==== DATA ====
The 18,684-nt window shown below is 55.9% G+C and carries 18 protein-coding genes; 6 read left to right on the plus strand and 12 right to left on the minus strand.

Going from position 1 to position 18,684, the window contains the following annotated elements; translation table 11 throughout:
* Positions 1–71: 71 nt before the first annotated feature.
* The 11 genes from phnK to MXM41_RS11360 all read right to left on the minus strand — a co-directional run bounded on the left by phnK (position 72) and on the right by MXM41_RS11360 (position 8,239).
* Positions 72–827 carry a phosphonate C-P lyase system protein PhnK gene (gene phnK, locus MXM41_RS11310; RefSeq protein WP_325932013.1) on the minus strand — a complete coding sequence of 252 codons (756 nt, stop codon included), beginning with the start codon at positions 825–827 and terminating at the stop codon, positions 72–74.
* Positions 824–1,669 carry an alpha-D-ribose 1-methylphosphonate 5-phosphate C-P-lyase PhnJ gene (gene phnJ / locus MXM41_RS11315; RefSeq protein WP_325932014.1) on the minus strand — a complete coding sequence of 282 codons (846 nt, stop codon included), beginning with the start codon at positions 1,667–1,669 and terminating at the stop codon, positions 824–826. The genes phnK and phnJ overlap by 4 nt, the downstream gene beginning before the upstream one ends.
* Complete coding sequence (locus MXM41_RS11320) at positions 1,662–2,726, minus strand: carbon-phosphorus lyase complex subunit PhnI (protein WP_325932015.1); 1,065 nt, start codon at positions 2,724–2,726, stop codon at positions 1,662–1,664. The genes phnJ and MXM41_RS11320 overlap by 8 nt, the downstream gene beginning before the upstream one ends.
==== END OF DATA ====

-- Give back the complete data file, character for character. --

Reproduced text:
The 18,684-nt window shown below is 55.9% G+C and carries 18 protein-coding genes; 6 read left to right on the plus strand and 12 right to left on the minus strand.

Going from position 1 to position 18,684, the window contains the following annotated elements; translation table 11 throughout:
* Positions 1–71: 71 nt before the first annotated feature.
* The 11 genes from phnK to MXM41_RS11360 all read right to left on the minus strand — a co-directional run bounded on the left by phnK (position 72) and on the right by MXM41_RS11360 (position 8,239).
* Positions 72–827 carry a phosphonate C-P lyase system protein PhnK gene (gene phnK, locus MXM41_RS11310; RefSeq protein WP_325932013.1) on the minus strand — a complete coding sequence of 252 codons (756 nt, stop codon included), beginning with the start codon at positions 825–827 and terminating at the stop codon, positions 72–74.
* Positions 824–1,669 carry an alpha-D-ribose 1-methylphosphonate 5-phosphate C-P-lyase PhnJ gene (gene phnJ / locus MXM41_RS11315; RefSeq protein WP_325932014.1) on the minus strand — a complete coding sequence of 282 codons (846 nt, stop codon included), beginning with the start codon at positions 1,667–1,669 and terminating at the stop codon, positions 824–826. The genes phnK and phnJ overlap by 4 nt, the downstream gene beginning before the upstream one ends.
* Complete coding sequence (locus MXM41_RS11320) at positions 1,662–2,726, minus strand: carbon-phosphorus lyase complex subunit PhnI (protein WP_325932015.1); 1,065 nt, start codon at positions 2,724–2,726, stop codon at positions 1,662–1,664. The genes phnJ and MXM41_RS11320 overlap by 8 nt, the downstream gene beginning before the upstream one ends.